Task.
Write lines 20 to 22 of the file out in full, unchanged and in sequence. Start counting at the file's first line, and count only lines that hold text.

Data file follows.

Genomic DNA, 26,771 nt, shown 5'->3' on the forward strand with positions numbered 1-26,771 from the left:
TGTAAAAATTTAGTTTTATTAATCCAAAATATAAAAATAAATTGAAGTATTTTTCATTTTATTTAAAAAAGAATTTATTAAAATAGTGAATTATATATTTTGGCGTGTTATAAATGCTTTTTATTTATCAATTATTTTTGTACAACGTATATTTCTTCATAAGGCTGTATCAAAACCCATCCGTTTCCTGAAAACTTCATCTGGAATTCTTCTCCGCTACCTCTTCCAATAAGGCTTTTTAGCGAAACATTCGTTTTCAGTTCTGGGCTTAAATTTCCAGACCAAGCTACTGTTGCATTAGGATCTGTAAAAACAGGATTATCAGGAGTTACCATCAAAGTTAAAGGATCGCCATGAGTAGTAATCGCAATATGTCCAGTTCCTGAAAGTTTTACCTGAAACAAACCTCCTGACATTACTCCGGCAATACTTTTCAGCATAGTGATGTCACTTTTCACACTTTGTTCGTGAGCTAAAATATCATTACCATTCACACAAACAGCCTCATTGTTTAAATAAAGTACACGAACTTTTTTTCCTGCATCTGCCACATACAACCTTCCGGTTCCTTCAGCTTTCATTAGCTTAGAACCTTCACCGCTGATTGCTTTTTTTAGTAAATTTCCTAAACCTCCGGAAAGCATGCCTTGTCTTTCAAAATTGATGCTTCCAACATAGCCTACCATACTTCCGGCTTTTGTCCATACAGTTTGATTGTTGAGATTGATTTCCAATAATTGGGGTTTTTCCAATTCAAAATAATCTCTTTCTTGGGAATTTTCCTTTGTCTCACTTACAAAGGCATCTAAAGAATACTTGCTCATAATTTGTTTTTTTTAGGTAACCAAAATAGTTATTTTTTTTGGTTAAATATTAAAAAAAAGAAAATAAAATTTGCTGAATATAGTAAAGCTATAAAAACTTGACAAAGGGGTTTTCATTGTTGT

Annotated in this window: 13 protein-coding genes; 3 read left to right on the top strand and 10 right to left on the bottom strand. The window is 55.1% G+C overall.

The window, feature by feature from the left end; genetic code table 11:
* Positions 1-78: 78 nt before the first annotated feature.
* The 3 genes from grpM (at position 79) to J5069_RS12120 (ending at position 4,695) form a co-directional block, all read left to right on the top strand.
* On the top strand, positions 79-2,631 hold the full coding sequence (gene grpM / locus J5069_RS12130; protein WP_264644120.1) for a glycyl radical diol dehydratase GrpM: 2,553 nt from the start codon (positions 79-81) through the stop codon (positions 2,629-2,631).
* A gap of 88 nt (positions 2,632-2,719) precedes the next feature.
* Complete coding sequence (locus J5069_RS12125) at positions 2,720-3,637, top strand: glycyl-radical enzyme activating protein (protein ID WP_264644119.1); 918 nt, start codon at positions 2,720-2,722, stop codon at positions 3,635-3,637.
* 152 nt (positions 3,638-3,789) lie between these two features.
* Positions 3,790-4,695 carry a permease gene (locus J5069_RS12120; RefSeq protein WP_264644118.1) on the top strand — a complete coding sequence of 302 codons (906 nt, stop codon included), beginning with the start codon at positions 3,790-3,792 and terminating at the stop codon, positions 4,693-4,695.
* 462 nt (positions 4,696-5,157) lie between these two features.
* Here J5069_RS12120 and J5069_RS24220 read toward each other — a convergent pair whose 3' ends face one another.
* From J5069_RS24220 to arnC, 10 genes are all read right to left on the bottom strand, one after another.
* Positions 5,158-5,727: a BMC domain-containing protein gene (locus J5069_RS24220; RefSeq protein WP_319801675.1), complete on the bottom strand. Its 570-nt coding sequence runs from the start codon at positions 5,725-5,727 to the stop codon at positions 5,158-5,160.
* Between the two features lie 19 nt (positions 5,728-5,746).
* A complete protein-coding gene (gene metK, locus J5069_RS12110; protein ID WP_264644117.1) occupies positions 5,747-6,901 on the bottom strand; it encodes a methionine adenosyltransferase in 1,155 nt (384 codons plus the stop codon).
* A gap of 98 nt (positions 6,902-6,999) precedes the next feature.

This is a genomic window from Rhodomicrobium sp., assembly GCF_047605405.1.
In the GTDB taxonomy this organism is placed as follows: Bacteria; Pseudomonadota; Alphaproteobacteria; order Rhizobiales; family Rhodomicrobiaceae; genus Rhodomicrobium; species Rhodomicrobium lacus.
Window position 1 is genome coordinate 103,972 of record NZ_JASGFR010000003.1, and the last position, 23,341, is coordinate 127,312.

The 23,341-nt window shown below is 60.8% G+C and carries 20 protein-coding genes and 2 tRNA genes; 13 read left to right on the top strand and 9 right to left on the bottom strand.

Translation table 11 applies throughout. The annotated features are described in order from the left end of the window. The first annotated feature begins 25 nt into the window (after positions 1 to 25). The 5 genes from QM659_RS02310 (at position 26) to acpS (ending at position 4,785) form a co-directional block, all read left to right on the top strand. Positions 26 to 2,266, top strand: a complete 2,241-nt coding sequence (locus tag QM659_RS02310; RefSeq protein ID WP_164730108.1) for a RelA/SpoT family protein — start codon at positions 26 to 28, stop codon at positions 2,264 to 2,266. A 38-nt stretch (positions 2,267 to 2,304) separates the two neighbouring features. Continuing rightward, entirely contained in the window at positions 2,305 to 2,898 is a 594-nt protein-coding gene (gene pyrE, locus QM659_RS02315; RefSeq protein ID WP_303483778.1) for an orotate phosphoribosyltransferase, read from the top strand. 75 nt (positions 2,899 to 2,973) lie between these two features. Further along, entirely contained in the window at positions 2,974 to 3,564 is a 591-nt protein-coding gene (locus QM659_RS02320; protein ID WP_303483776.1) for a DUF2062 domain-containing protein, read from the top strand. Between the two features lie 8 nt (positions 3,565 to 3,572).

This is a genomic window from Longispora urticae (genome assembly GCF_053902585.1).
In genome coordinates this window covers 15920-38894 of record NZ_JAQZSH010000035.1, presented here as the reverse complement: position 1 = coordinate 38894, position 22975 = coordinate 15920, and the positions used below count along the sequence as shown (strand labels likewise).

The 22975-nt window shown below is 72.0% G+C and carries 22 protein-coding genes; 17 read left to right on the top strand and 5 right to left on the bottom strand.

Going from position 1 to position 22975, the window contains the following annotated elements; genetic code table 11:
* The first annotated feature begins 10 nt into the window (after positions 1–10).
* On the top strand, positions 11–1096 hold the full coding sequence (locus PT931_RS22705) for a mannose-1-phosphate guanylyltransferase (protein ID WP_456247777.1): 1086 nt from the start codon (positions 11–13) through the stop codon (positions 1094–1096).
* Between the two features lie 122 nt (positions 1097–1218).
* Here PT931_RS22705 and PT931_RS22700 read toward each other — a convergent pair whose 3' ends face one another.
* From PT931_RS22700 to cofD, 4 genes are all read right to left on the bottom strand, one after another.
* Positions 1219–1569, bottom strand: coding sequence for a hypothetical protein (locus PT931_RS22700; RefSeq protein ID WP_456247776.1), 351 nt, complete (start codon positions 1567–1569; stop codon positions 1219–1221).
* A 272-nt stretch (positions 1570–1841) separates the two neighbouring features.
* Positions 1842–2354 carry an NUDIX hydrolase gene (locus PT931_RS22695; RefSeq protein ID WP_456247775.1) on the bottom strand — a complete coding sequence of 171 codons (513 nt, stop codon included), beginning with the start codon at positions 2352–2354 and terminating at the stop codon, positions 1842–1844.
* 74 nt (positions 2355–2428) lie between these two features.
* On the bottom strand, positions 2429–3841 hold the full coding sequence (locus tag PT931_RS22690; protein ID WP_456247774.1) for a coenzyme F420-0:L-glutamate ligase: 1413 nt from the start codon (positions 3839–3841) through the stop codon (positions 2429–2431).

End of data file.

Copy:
In the GTDB taxonomy this organism is placed as follows: Bacteria; Pseudomonadota; Alphaproteobacteria; order Rhizobiales; family Rhodomicrobiaceae; genus Rhodomicrobium; species Rhodomicrobium lacus.
Window position 1 is genome coordinate 103,972 of record NZ_JASGFR010000003.1, and the last position, 23,341, is coordinate 127,312.

The 23,341-nt window shown below is 60.8% G+C and carries 20 protein-coding genes and 2 tRNA genes; 13 read left to right on the top strand and 9 right to left on the bottom strand.